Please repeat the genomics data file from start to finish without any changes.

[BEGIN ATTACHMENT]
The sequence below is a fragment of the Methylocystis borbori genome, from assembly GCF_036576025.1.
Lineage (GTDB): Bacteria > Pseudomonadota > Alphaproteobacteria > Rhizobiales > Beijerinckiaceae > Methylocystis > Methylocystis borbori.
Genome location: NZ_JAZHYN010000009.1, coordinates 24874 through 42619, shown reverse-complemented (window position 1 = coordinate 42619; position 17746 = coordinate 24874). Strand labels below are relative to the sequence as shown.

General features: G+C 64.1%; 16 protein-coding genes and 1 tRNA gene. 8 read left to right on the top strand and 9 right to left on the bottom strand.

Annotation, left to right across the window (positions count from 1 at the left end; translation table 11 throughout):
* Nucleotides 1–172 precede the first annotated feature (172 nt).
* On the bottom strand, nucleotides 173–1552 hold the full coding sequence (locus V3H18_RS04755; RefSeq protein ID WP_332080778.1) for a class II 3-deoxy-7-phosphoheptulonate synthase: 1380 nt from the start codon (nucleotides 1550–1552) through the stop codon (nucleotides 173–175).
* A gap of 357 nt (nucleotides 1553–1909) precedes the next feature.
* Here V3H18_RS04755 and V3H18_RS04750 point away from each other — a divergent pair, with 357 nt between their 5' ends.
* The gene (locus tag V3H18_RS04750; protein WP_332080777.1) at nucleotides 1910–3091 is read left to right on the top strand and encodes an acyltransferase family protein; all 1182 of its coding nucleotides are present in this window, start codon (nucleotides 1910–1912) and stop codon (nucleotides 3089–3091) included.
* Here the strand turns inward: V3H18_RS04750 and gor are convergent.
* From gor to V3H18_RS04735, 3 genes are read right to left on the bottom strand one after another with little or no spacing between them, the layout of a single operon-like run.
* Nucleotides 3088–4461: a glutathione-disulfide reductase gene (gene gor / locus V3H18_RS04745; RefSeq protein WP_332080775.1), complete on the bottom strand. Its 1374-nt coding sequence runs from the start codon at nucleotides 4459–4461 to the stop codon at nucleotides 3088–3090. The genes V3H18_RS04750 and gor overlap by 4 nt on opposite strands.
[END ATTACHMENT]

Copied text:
The sequence below is a fragment of the Methylocystis borbori genome, from assembly GCF_036576025.1.
Lineage (GTDB): Bacteria > Pseudomonadota > Alphaproteobacteria > Rhizobiales > Beijerinckiaceae > Methylocystis > Methylocystis borbori.
Genome location: NZ_JAZHYN010000009.1, coordinates 24874 through 42619, shown reverse-complemented (window position 1 = coordinate 42619; position 17746 = coordinate 24874). Strand labels below are relative to the sequence as shown.

General features: G+C 64.1%; 16 protein-coding genes and 1 tRNA gene. 8 read left to right on the top strand and 9 right to left on the bottom strand.

Annotation, left to right across the window (positions count from 1 at the left end; translation table 11 throughout):
* Nucleotides 1–172 precede the first annotated feature (172 nt).
* On the bottom strand, nucleotides 173–1552 hold the full coding sequence (locus V3H18_RS04755; RefSeq protein ID WP_332080778.1) for a class II 3-deoxy-7-phosphoheptulonate synthase: 1380 nt from the start codon (nucleotides 1550–1552) through the stop codon (nucleotides 173–175).
* A gap of 357 nt (nucleotides 1553–1909) precedes the next feature.
* Here V3H18_RS04755 and V3H18_RS04750 point away from each other — a divergent pair, with 357 nt between their 5' ends.
* The gene (locus tag V3H18_RS04750; protein WP_332080777.1) at nucleotides 1910–3091 is read left to right on the top strand and encodes an acyltransferase family protein; all 1182 of its coding nucleotides are present in this window, start codon (nucleotides 1910–1912) and stop codon (nucleotides 3089–3091) included.
* Here the strand turns inward: V3H18_RS04750 and gor are convergent.
* From gor to V3H18_RS04735, 3 genes are read right to left on the bottom strand one after another with little or no spacing between them, the layout of a single operon-like run.
* Nucleotides 3088–4461: a glutathione-disulfide reductase gene (gene gor / locus V3H18_RS04745; RefSeq protein WP_332080775.1), complete on the bottom strand. Its 1374-nt coding sequence runs from the start codon at nucleotides 4459–4461 to the stop codon at nucleotides 3088–3090. The genes V3H18_RS04750 and gor overlap by 4 nt on opposite strands.